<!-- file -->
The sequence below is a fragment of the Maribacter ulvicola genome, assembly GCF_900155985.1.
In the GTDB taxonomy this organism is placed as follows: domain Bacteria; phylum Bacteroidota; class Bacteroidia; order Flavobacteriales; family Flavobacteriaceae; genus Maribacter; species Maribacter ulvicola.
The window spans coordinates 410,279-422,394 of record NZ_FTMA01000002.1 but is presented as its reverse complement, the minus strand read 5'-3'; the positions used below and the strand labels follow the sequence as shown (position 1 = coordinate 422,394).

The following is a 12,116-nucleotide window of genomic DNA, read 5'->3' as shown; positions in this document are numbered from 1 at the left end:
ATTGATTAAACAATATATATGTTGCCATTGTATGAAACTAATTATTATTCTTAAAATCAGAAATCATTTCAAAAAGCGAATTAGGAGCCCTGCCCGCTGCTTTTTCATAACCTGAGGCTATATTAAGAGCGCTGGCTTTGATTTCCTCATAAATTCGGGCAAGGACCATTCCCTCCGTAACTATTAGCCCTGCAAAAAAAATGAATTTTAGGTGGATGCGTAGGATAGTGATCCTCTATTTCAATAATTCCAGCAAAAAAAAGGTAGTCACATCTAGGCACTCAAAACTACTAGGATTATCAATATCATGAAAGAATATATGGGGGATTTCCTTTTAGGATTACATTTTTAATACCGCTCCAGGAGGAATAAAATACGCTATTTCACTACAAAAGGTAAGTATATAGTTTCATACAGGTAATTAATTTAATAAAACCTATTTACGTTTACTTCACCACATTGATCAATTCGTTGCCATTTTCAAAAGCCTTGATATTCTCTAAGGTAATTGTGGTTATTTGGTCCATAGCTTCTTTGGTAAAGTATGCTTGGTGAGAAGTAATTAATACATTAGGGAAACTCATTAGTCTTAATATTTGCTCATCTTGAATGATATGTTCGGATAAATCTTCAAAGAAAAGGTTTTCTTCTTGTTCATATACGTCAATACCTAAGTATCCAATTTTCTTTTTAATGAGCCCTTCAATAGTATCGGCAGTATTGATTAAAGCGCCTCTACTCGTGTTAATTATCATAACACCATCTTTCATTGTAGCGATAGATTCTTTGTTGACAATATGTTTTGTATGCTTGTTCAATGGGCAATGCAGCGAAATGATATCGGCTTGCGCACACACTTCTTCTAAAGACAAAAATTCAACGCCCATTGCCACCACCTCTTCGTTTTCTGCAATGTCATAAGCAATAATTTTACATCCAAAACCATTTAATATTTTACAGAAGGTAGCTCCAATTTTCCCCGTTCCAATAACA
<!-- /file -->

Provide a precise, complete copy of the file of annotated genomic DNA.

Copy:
The sequence below is a fragment of the Maribacter ulvicola genome, assembly GCF_900155985.1.
In the GTDB taxonomy this organism is placed as follows: domain Bacteria; phylum Bacteroidota; class Bacteroidia; order Flavobacteriales; family Flavobacteriaceae; genus Maribacter; species Maribacter ulvicola.
The window spans coordinates 410,279-422,394 of record NZ_FTMA01000002.1 but is presented as its reverse complement, the minus strand read 5'-3'; the positions used below and the strand labels follow the sequence as shown (position 1 = coordinate 422,394).

The following is a 12,116-nucleotide window of genomic DNA, read 5'->3' as shown; positions in this document are numbered from 1 at the left end:
ATTGATTAAACAATATATATGTTGCCATTGTATGAAACTAATTATTATTCTTAAAATCAGAAATCATTTCAAAAAGCGAATTAGGAGCCCTGCCCGCTGCTTTTTCATAACCTGAGGCTATATTAAGAGCGCTGGCTTTGATTTCCTCATAAATTCGGGCAAGGACCATTCCCTCCGTAACTATTAGCCCTGCAAAAAAAATGAATTTTAGGTGGATGCGTAGGATAGTGATCCTCTATTTCAATAATTCCAGCAAAAAAAAGGTAGTCACATCTAGGCACTCAAAACTACTAGGATTATCAATATCATGAAAGAATATATGGGGGATTTCCTTTTAGGATTACATTTTTAATACCGCTCCAGGAGGAATAAAATACGCTATTTCACTACAAAAGGTAAGTATATAGTTTCATACAGGTAATTAATTTAATAAAACCTATTTACGTTTACTTCACCACATTGATCAATTCGTTGCCATTTTCAAAAGCCTTGATATTCTCTAAGGTAATTGTGGTTATTTGGTCCATAGCTTCTTTGGTAAAGTATGCTTGGTGAGAAGTAATTAATACATTAGGGAAACTCATTAGTCTTAATATTTGCTCATCTTGAATGATATGTTCGGATAAATCTTCAAAGAAAAGGTTTTCTTCTTGTTCATATACGTCAATACCTAAGTATCCAATTTTCTTTTTAATGAGCCCTTCAATAGTATCGGCAGTATTGATTAAAGCGCCTCTACTCGTGTTAATTATCATAACACCATCTTTCATTGTAGCGATAGATTCTTTGTTGACAATATGTTTTGTATGCTTGTTCAATGGGCAATGCAGCGAAATGATATCGGCTTGCGCACACACTTCTTCTAAAGACAAAAATTCAACGCCCATTGCCACCACCTCTTCGTTTTCTGCAATGTCATAAGCAATAATTTTACATCCAAAACCATTTAATATTTTACAGAAGGTAGCTCCAATTTTCCCCGTTCCAATAACA